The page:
© 2014 TRIBUNE CONTENT AGENCY, INC.
09:29 “Just do what I tell you”: Why cops’ tasing people is nothing to laugh at» Salon.com
People think videos of cops tasing people are funny. Here's why it's anything but harmless






09:29 Politicians, doing the “Ice Bucket Challenge” doesn’t make up for the millions you cut from ALS research» Salon.com
The "ALS Ice Bucket Challenge" is sweeping the nation -- politicians included






09:28 Worker To Starbucks: 'I'm Not Able To Parent The Way I'd Like To'» Politics - The Huffington Post
Changes to Starbucks’ erratic system for scheduling its workers' hours can’t come quickly enough for Allison Montgomery.

“Starbucks is not catering to parents at all, it’s been going on for a long time,” Montgomery said Wednesday during a segment on HuffPost Live. “You’re at the mercy of the software.”

Her woes mirrored those of Jannette Navarro, the single mother profiled in a New York Times story published last week that exposed the plight of Starbucks workers balancing home life with the chain's irregular hours.

Since becoming a barista at the coffee chain two years ago, Montgomery, a single mother in Chester, Pennsylvania, has struggled to get her four children to daycare. Her unpredictable hours caused her wages to fluctuate, making it impossible to accurately document her income for government benefits. Montgomery said she was "cut off" from state-funded child care subsidies in part because she couldn't provide proof of a regular source of income. After she lost access to a car, Montgomery woke up at 3 a.m. to safely deliver her kids to a babysitter before beginning her commute by two separate buses to work.

"I can't tell you how many times I've had to panic before work, getting a babysitter or calling out, being late," Montgomery said. "It's hard to find reliable, affordable daycare."

Montgomery said she pleaded with her manager to give her more consistent hours, but said "nothing could ever be done about it."

Last week, Starbucks vowed to update its scheduling software to make hours more consistent and enforce new guidelines to discourage managers from slotting the same workers for back-to-back open and closing shifts. In a company-wide email, Cliff Burrows, Starbucks’ president for the U.S. and Americas, also pledged to post shifts at least one week in advance.

But worker advocates said the promised changes failed to secure steady hours for employees.

Starbucks did not immediately respond to a request from The Huffington Post for comment.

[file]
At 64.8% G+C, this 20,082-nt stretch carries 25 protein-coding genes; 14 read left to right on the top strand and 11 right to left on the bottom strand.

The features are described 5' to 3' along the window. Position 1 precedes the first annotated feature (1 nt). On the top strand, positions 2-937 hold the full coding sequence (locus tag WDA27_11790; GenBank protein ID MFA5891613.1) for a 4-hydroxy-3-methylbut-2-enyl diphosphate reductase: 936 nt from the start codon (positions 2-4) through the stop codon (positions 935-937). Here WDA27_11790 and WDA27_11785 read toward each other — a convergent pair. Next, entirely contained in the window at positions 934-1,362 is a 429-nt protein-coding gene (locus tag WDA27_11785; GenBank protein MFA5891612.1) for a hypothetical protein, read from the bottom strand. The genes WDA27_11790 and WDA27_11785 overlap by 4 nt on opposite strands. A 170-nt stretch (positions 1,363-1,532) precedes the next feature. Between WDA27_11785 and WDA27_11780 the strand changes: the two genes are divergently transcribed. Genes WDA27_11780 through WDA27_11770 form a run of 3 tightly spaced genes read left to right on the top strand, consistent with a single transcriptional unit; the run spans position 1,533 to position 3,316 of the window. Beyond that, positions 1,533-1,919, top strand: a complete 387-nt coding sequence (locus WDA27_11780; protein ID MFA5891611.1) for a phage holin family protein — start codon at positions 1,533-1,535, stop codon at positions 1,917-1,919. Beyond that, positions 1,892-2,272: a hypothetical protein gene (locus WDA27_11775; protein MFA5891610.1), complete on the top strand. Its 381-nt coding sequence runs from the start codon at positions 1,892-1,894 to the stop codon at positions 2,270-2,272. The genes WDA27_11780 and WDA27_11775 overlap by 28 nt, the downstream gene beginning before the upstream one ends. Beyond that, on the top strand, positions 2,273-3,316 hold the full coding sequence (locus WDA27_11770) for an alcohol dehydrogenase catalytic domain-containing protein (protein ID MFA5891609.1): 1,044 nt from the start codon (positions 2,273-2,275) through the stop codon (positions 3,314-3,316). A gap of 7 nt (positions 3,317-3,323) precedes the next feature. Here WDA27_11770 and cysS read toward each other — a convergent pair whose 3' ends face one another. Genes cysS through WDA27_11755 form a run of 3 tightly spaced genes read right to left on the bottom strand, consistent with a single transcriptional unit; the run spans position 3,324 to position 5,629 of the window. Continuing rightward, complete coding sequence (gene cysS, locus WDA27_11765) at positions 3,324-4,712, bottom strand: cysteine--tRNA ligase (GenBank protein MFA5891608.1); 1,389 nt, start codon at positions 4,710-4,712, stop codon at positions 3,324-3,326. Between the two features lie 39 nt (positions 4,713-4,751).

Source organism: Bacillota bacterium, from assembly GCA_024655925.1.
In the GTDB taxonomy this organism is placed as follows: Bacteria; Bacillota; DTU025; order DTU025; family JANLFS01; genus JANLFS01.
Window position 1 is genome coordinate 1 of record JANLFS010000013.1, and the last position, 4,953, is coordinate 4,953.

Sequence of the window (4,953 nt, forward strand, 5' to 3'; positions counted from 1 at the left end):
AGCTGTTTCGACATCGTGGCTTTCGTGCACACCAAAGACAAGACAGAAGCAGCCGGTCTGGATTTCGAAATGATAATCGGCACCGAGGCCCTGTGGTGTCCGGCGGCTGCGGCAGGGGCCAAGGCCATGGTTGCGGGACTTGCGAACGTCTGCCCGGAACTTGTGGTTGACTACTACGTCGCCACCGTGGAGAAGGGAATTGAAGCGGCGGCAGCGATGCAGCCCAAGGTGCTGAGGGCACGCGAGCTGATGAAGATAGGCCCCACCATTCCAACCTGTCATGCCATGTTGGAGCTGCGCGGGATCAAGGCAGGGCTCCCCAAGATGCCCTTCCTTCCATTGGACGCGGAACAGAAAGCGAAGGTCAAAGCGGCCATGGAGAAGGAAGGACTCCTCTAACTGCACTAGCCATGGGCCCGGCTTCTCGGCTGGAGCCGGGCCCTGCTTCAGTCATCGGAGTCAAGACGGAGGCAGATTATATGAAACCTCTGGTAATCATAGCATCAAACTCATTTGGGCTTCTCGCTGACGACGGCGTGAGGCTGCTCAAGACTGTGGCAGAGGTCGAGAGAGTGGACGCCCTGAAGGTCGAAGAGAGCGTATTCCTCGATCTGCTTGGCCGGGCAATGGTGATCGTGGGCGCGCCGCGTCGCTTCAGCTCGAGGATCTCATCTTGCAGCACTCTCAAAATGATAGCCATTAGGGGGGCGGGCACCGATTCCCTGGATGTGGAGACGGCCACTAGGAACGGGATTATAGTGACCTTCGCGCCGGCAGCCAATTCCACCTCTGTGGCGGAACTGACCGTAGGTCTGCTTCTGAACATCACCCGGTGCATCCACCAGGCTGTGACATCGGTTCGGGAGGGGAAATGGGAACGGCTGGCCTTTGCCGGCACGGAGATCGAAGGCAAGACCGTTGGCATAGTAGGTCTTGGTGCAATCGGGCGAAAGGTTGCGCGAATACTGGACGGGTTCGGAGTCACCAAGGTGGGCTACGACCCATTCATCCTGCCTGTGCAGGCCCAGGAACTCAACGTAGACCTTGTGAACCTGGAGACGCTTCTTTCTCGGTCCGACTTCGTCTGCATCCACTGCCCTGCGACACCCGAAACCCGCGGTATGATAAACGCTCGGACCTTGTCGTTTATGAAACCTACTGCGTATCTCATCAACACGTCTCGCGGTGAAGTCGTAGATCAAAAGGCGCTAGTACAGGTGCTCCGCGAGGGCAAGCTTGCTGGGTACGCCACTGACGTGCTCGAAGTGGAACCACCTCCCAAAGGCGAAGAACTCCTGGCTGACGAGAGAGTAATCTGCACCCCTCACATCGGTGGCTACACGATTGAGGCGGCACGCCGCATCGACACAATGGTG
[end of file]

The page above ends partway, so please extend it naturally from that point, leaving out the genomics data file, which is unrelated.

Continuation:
“I’m not able to parent the way I’d like to,” Montgomery said. “I would like to just have a normal schedule, something I can look forward to.”
09:24 Conservation Is a Winning Conversation With Latinos» Politics - The Huffington Post
I visited Shenandoah River State Park on a recent sunny weekend with my family and was pleasantly surprised to see so many fellow Hispanics enjoying the outdoors. The park offers scenic views of the Blue Ridge Mountains, and river-front picnicking, fishing, hiking trails and boating. It was rewarding to see so many children enjoying the outdoors, as my team and I have spent years educating and encouraging Latino families to visit and enjoy their public lands, like this Virginia state park.

Now, a new research brief from leading pollster Latino Decisions and Hispanic Access Foundation indicates that Latinos aren't just appreciating and increasingly advocating for our environment - they may even vote for candidates who will see it protected.

Our research brief, "Hispanic Voter Perspectives on Conservation and Environmental Issues," analyzes nine major public opinion polls from the last three years. It finds Latinos overwhelming support greater environmental protections, such as preserving parks and public lands, so much so that conservation issues could influence voting decisions in the mid-term elections.

There is ample evidence Latinos in the West and Southwest, especially, have strong cultural ties to the public lands and rivers in the region, and regularly partake in outdoor activities. This personal connection to the outdoors helps to sharpen interest in conservation policy issues.

2014-08-20-DSC06396.jpg

Just last month, the inaugural Latino Conservation Week demonstrated nationwide interest among Hispanic community organizations on environmental issues. Throughout the week, in events from California, Colorado, New Mexico and others, Latino groups organized hiking and camping outings, participated in community events, and held presentations designed to show their support for permanently protecting our land, water and clean air.

And now this report provides definitive proof: there is a significant, growing Latino movement that is advocating for greater environmental protections of our parks and public lands. As the report says, "When it comes to policies and candidates, Hispanics consistently articulate their preference for an agenda that actively promotes a cleaner environment and preserving public lands."

"Clean air and water, preserving public lands, climate change and promoting clean energy solutions are all matters of concern for this rapidly-growing electorate," said Dr. Adrian Pantoja, Senior Analyst for Latino Decisions and Professor of Political Studies at Pitzer College in Claremont, California in a press release about the new report. "Decision-makers and advocates with national and regional constituencies will need to demonstrate their attention to these concerns and policy preferences as the Latino population and electorate continues to grow into the foreseeable future."

The Latino population is the fastest growing segment of the U.S. population - and increasingly engaged in electoral politics. Some pundits believe Latino voters will be key to Colorado's midterm races for instance, but I think we can expect to see candidates nationwide paying tribute to Hispanic Heritage Month. More importantly: how many political campaigns will also reach out to local Latino organizations to recognize National Public Lands Day (September 27) or visit a nearby park or national forest, in light of this new report? Only the savvy ones.